Nevermind the 91 municipalities of St. Louis County, the vehemently independent (and proud) St. Louis City is comprised of a whopping 79 neighborhoods, each with their own distinct styles and textures. Architecture would provide the most obvious examples, which will be the subject of my next blog post. For now, here are some close-ups around only a handful of the nearly seven-dozen hoods that constitute this River City:
There are new murals and graffiti in places where there was previously just brick and cinder. I think this was on South Broadway, south of I-55.
Is the sign’s legality still valid if it’s weathered and worn? Spotted in Kosciusko.
Not what you would expect to find in a major American city’s Downtown, but St. Louis is prone to prove you wrong.
Fire hydrants for me are a major indicator of a town’s personality. In Baltimore they’re orange; in Santa Rosa, CA they look like this; here’s one in Bayview, San Francisco; while Bethlehem, PA hydrants somehow look Pennsylvanian. Funny how that works. And in the Lou they’re decorated, neighborhood by neighborhood and sometimes block by block. This one’s covered with the city’s flag.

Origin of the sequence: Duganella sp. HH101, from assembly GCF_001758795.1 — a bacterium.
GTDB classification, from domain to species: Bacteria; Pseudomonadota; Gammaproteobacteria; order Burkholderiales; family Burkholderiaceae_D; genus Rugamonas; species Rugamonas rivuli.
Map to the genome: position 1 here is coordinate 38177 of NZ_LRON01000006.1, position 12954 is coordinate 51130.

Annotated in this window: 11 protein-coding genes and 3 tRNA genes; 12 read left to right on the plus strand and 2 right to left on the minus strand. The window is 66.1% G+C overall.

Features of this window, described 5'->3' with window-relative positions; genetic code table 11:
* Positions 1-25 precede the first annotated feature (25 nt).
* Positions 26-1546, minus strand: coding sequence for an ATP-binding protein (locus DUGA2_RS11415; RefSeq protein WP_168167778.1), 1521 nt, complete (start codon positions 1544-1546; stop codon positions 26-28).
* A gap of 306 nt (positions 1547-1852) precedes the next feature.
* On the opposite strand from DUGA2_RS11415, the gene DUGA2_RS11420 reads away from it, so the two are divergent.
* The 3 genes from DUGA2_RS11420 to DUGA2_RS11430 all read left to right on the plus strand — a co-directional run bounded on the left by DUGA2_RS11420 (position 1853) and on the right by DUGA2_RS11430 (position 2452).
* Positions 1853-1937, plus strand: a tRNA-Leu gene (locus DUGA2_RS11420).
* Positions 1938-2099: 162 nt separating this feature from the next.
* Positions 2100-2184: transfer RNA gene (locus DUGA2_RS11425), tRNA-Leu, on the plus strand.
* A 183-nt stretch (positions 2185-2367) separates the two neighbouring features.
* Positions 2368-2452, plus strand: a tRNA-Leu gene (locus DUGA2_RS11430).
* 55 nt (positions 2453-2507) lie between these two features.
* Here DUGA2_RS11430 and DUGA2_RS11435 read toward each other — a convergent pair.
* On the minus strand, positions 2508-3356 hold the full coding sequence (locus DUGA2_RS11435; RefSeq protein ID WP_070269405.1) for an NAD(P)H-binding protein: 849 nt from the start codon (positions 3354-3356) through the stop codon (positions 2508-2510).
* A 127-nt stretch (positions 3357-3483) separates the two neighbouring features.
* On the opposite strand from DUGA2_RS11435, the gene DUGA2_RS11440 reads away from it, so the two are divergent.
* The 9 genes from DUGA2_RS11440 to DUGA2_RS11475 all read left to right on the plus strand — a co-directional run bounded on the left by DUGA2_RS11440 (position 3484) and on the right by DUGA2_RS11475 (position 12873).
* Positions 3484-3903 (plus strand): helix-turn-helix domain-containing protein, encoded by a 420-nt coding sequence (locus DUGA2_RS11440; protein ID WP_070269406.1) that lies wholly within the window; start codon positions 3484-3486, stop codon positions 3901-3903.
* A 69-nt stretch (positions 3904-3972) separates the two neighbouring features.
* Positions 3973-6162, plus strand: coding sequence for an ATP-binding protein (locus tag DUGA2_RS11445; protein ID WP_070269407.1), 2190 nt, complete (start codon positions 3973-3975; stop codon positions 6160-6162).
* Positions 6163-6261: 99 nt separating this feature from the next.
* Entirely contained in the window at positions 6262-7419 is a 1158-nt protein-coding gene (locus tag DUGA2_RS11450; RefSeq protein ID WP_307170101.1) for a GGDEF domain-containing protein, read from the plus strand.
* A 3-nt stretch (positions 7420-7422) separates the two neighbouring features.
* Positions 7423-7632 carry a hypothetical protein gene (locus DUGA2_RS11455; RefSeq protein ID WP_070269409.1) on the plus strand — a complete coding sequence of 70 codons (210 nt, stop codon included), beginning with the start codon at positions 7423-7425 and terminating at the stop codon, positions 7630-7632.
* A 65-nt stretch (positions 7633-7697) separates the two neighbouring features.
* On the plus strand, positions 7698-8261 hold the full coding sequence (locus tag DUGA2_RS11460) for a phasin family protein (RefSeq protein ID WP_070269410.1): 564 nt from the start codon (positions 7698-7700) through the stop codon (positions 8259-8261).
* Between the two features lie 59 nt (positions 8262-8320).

Driving through The Grove I didn’t get much time to snap this, but you can see some former archways are now painted trompe-l’œil style.
These two things were wryly sort of looking at each other. Tehehehehehe
If you want to get lost in texture, go to Mangia Italiano on South Grand Boulevard. This image is about 2′ x 3′ of an 8′ x 40′ mural (that took a decade to complete) by local legend Wayne St. Wayne, the epitome of a living artist.
e’rywhere you turn now there are urban gardens – yayyy!!
St. Louis does the grand stone monuments pretty well, given its resources. These two are outside the Soldiers Memorial Military Museum in Downtown.
Funny seeing this shot during a Pecha Kucha talk; I wrote about it back in December.
OK so clearly Cherokee Street is a hotbed of texture and activity; which could be Gravois Park, Benton Park, Benton Park West, or Marine Villa, depending on which side of Cherokee Street and South Jefferson Avenue you are one. So really Cherokee Street is its own identity, so here’s a glimpse of what you might find on a walk down that street: